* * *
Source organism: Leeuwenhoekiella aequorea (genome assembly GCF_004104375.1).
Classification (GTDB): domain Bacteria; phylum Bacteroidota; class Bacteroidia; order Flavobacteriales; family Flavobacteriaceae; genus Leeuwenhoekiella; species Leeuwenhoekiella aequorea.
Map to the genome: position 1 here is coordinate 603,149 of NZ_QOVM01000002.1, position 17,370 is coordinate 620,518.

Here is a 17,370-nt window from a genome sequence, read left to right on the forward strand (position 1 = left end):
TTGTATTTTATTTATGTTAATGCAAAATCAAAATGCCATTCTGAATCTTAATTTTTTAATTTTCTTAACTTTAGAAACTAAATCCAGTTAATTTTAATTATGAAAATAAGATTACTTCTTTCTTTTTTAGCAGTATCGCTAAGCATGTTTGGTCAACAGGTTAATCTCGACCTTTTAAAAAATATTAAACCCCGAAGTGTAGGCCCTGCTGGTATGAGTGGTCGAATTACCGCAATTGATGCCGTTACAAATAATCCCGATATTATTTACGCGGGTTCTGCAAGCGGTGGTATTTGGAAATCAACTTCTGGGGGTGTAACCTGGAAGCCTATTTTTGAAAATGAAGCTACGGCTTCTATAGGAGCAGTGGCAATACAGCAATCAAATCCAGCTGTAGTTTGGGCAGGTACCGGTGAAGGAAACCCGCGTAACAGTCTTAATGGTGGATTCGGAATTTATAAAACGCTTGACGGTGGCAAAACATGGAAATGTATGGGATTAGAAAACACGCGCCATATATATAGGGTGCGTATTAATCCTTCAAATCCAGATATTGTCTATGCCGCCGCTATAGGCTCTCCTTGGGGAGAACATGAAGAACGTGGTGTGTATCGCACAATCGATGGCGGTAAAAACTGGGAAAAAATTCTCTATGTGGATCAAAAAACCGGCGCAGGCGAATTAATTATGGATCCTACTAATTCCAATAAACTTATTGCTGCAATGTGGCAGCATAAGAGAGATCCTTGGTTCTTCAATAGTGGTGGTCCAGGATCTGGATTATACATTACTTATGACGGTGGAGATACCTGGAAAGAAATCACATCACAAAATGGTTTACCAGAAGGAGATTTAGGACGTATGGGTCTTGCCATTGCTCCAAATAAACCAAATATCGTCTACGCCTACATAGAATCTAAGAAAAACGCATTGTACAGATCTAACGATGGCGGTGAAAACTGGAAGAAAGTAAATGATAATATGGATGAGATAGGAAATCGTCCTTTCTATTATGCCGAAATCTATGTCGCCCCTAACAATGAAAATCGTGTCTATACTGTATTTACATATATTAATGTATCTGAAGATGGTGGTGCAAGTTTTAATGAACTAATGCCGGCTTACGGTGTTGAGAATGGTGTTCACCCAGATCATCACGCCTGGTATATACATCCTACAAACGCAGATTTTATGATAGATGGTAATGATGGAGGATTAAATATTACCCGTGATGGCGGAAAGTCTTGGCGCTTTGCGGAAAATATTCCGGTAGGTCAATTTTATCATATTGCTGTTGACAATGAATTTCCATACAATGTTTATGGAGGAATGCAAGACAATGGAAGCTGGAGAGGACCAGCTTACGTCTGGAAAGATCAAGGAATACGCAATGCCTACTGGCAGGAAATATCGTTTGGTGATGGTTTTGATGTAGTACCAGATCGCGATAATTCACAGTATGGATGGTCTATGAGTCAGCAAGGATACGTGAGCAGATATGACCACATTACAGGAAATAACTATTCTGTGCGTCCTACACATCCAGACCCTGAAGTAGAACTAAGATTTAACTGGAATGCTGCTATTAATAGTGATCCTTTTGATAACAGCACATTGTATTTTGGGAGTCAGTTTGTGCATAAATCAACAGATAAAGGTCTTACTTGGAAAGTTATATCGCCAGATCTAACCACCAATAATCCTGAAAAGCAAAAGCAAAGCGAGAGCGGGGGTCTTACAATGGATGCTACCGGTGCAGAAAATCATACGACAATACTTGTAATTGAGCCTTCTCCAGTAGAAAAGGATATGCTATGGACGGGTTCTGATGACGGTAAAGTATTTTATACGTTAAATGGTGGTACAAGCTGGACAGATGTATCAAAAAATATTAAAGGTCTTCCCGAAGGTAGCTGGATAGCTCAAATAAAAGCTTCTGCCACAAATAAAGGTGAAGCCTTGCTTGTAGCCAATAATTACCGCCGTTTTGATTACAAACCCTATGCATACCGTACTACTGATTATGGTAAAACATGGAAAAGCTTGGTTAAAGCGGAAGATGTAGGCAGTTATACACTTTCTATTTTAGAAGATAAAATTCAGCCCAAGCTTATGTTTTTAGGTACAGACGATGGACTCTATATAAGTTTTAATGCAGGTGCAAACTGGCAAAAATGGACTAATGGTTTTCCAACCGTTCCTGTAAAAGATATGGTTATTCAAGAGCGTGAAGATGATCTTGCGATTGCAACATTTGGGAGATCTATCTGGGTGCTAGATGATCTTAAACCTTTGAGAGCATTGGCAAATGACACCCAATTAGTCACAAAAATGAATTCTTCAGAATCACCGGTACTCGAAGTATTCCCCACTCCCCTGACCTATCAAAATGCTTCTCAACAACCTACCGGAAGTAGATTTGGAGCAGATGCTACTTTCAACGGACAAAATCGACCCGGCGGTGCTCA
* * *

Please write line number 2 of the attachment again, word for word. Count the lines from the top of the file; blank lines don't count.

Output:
Classification (GTDB): domain Bacteria; phylum Bacteroidota; class Bacteroidia; order Flavobacteriales; family Flavobacteriaceae; genus Leeuwenhoekiella; species Leeuwenhoekiella aequorea.